On 29 September 2022, Dangarembga and her co-defendant were sentenced by a Zimbabwe Magistrates Court in the capital, Harare, to 6 months imprisonment, wholly suspended for 5 years on condition that they do not commit a similar offence. In addition, they were fined around 38,640 ZWL or 3 months imprisonment in default. They paid the fine and on 13 October, they filed a notice of appeal against the conviction and sentence at the High Court of Zimbabwe.
Their conviction follows a long-running period of legal and judicial persecution that the two have endured since July 2020. PEN International condemns the conviction, yet another sad illustration of the lengths the Zimbabwean authorities are determined to go to punish critics of government conduct. Misuse of the administration of justice systems in attempts to supress free speech violates Zimbabwe’s Constitution and international human rights obligations.
Dangarembga’s arrest and prosecution are part of a coordinated crackdown by the Zimbabwe authorities on those speaking out against alleged cases of high-level corruption in which government and state officials are suspected of culpability. PEN International has been calling for the immediate dropping of all charges against her since August 2020. She was notably featured in PEN International’s 2021 Case List.
Dangarembga won the PEN Award for Freedom of Expression 2021, and the PEN Pinter Prize 2021. Her novel, This Mournable Body was shortlisted for the 2020 Booker Prize. She is also the author of Nervous Conditions, which she wrote at the age of twenty-five and for which she was awarded the Commonwealth Writers’ Prize. Nervous Conditions was praised by Doris Lessing as one of the most important novels of the twentieth century. She is the founder of the production house Nyerai Films and the International Images Film Festival for Women, as well as the Institute of Creative Arts for Progress in Africa where she works as director.
A statement by Tsitsi Dangarembga and Julie Barnes, following their conviction on September 2022 can be found here.
“Can you cook books and feed them to your husband? Stay at home with your mother. Learn to cook and clean. Grow vegetables.” ― Tsitsi Dangarembga, Nervous Conditions, 1988
PEN International consider Tsitsi Dangarembga’s imprisonment to be a breach of her right to freedom of expression and calls for all charges against her to be dropped, and an end to the campaign of harassment against her. We also call on the Zimbabwe authorities to uphold their national and international human rights obligations and to desist from all acts of persecution against dissenting voices such as Dangarembga. This is what you can do:
Write to the Zimbabwean authorities calling on them to drop all charges against Dangarembga and end the campaign of harassment against her.
Appeals can be sent to:
Email: email@example.com, Tel: +263 24 270 7091/7, Twitter: @edmnangagwa
Email: firstname.lastname@example.org, Tel: +263 24 774 620/7, Twitter: @ZiyambiZ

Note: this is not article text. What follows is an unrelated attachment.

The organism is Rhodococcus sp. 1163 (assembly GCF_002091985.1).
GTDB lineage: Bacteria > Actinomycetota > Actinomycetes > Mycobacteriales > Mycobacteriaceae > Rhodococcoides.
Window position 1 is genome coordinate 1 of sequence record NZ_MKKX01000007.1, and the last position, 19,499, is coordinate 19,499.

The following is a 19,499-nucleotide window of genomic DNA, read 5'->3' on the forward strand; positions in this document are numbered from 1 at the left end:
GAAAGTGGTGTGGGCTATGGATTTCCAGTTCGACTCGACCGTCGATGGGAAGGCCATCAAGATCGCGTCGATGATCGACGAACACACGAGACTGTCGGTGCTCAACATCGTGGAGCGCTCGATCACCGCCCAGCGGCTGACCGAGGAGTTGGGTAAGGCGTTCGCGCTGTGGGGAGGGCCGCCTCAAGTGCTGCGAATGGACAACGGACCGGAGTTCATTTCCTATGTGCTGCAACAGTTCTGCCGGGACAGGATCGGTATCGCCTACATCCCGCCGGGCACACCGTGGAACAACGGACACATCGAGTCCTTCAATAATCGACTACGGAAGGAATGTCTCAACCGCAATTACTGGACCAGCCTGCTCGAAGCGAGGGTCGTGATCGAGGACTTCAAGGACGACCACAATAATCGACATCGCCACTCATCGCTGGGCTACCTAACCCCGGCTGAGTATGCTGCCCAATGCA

Tel: +263 716 800 107, Twitter: @PoliceZimbabwe
Please consult your country’s diplomatic service for updated info and contact details for diplomatic missions or administrative divisions responsible for Zimbabwe.
Please inform PEN International of any action you take and of any responses you receive.
Raise awareness about Dangarembga’s case on social media, using the sample messages below and the hashtags #TsitsiDangarembga #ImprisonedWriter:
I support @peninternational 's Day of the Imprisoned Writer campaign and stand in solidarity with Zimbabwean writer #TsitsiDangarembga who was recently handed a suspended sentence of 6 months imprisonment, for peacefully exercising her right to free speech while protesting government corruption in Harare in 2020. Will you join us? Your voice matters: https://pen-international.org/campaigns/day-of-the-imprisoned-writer-2022 #ImprisonedWriter
I support @pen_int's Day of the #ImprisonedWriter campaign and Zimbabwean writer #TsitsiDangarembga who was recently convicted for peacefully exercising her right to free speech while protesting government corruption in 2020. Will you join us? https://pen-international.org/... #ImprisonedWriter
We also encourage you to highlight Dangarembga’s case by:
Please keep us informed of your activities. Messages can be sent to Nduko o’Matigere, Africa Regional Coordinator for PEN International: email@example.com.
Name: Server Mustafayev
Occupation: Citizen journalist, human rights defender
Server Mustafayev is a Crimean Tatar citizen journalist and human rights defender, founder and coordinator of the grassroots, human rights movement Crimean Solidarity in Russian-occupied Crimea.
On 21 May 2018, Federal Security Services (FSB) officers raided Mustafayev’s house in Bakhchisaray, southern Crimea, before taking him to the FSB headquarters in Simferopol, the capital of the peninsula. He was placed in pre-trial detention the following day and charged with ‘membership of a terrorist organisation’ under Article 205.5 part 2 of the Russian Criminal Code over his alleged links to Hizb ut-Tahrir, an organisation banned in the Russian Federation but legal in Ukraine.